Protecting Peru’s peatlands

In an article published this month in the journal Conservation Biology members of the UKTPWG and colleagues identify and map threats to the recently-described intact peatlands of the Pastaza-Marañón Foreland Basin in north-east Peru. They highlight the need to protect these peatlands to avoid future degradation, and identify several key pathways for conservation.

The Mauritia flexuosa palm at the site of Quistococha

The authors found that, in their case study area, the main threat to peatland health is the expansion of commercial agriculture linked to the development of new transport infrastructure, which makes it easier for companies to access remote areas.

Although some of the peatlands in the PMFB were found to fall within existing legally protected areas such as national parks, this protection is patchy, often weak, and not focused on protecting the most carbon-rich areas.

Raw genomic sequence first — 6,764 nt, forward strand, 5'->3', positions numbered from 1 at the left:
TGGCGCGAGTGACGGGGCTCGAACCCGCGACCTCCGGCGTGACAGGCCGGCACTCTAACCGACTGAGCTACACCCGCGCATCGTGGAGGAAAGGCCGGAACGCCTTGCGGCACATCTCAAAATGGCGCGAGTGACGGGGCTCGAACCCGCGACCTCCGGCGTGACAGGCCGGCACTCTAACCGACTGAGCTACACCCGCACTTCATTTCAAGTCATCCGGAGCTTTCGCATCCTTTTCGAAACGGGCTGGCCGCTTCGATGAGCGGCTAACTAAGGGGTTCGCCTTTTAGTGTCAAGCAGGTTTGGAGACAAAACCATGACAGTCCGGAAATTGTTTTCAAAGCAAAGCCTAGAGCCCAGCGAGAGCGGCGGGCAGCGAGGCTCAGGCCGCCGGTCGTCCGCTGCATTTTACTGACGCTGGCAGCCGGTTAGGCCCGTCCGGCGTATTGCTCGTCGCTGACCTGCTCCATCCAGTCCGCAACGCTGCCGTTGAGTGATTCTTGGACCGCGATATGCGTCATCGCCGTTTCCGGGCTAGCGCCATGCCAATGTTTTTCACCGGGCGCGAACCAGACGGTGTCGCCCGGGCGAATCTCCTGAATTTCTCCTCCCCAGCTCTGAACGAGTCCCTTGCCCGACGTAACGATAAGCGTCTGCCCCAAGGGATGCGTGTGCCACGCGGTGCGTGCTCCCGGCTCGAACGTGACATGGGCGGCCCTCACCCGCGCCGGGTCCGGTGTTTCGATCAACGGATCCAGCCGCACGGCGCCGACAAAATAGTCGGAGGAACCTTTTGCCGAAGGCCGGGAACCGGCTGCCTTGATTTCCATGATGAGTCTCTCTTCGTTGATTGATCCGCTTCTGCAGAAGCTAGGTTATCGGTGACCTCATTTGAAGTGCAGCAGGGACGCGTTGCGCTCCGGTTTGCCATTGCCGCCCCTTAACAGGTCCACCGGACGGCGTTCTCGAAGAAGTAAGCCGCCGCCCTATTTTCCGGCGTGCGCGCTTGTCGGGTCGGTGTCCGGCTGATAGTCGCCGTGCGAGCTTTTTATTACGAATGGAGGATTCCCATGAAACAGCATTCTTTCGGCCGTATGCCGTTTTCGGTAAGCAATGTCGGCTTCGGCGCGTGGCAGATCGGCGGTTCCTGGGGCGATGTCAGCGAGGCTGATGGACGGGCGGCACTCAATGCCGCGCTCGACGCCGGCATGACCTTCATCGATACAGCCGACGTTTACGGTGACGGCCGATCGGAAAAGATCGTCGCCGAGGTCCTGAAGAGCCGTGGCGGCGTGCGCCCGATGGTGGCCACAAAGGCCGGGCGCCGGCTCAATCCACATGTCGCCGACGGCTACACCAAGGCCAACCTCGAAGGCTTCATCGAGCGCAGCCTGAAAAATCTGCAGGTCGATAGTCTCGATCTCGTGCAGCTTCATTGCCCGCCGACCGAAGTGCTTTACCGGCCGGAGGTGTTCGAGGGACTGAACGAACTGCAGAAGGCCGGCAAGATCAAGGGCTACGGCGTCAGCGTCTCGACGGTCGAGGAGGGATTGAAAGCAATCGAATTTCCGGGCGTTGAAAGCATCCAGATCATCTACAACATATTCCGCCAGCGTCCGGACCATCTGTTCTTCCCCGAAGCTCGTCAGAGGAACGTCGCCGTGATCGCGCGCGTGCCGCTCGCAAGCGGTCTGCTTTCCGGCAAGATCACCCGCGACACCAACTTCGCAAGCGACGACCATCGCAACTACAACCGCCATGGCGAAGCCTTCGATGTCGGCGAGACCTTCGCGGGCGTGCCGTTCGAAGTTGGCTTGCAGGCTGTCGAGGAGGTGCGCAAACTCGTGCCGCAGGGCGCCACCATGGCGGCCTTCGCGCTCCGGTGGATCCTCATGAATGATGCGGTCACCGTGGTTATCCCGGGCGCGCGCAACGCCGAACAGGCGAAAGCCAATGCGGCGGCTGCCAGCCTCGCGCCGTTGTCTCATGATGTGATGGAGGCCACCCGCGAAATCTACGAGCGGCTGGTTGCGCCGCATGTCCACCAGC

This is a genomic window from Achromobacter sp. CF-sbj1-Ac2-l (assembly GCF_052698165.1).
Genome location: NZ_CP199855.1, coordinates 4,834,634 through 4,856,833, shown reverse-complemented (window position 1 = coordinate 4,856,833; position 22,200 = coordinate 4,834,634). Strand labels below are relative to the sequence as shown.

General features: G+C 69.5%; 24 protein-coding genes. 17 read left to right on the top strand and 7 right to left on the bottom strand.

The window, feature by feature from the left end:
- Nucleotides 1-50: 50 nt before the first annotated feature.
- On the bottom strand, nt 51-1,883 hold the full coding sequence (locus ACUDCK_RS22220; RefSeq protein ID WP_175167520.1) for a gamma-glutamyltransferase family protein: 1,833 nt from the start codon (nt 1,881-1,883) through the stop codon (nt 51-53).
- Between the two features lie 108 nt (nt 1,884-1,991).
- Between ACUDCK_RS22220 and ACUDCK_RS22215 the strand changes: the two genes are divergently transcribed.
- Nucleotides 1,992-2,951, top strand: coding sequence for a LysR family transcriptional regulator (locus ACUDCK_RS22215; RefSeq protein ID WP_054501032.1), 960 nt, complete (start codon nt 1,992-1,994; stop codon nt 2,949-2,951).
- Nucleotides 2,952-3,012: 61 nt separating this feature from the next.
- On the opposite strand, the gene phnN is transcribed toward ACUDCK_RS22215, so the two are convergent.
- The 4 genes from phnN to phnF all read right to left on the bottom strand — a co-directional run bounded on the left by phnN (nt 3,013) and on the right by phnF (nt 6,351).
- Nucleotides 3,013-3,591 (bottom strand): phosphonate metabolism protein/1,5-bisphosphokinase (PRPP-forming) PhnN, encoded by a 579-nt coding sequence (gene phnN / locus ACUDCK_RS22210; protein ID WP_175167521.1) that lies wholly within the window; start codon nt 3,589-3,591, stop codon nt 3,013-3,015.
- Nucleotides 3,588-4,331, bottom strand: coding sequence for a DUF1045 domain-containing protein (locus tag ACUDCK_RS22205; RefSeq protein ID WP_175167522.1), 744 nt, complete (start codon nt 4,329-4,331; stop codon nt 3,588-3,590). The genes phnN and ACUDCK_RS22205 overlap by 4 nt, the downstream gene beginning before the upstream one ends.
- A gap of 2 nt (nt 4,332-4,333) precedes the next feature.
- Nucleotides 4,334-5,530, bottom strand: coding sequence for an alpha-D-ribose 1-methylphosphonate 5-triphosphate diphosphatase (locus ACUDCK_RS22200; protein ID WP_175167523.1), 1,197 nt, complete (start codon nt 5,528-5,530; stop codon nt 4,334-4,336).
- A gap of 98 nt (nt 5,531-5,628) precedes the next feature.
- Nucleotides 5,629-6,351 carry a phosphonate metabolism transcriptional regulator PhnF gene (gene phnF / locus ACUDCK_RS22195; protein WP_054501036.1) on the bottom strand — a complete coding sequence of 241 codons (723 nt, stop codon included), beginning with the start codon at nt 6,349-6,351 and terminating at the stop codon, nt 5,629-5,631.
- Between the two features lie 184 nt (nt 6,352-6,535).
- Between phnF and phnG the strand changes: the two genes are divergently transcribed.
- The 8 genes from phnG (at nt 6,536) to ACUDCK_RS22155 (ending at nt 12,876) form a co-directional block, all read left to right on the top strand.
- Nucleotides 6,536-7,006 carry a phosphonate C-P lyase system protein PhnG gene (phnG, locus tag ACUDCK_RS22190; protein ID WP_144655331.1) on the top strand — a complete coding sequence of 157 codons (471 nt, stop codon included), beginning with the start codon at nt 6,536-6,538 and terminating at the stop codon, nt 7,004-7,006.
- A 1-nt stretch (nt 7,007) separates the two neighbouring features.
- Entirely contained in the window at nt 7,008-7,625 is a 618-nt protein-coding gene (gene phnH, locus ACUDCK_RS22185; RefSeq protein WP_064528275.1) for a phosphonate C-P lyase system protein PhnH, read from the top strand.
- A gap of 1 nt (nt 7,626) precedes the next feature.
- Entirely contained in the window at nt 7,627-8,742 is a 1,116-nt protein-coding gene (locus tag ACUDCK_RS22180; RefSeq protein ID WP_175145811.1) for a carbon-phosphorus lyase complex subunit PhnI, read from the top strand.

The article argues that conservation efforts should be focused in the first instance on the most carbon-rich peatlands, such as those north of the Marañón which currently lie entirely outside of the legally protected areas.

The paper’s authors are based in the School of Geography and Sustainable Development at the University of St Andrews (Roucoux, Lawson), the University of Leeds (Baker), University of Edinburgh (Mitchard), University of Reading (Kelly), Instituto de Investigacion de la Amazonía Peruana (del Castillo Torres, Honorio Coronado), Carnegie Institution for Science, Washington DC (Draper), Arizona State University (Lahteenoja), George Mason University (Gilmore), and the Field Museum, Chicago (Vriesendorp).

Link to the accepted manuscript:


New report from the EIA

deforrestation-by-definitionThe Environmental Investigation Agency (EIA) has recently published a report, Deforestion by Definition, that describes some of the primary causes of deforestation in Peru, and the complexities of the issue.  Some of the areas where deforestation is rampant are close to the peatlands where members of the UK TPWG are doing important research: trying to highlight their location and document their ecological, economic and societal value before the loggers and diggers reach them.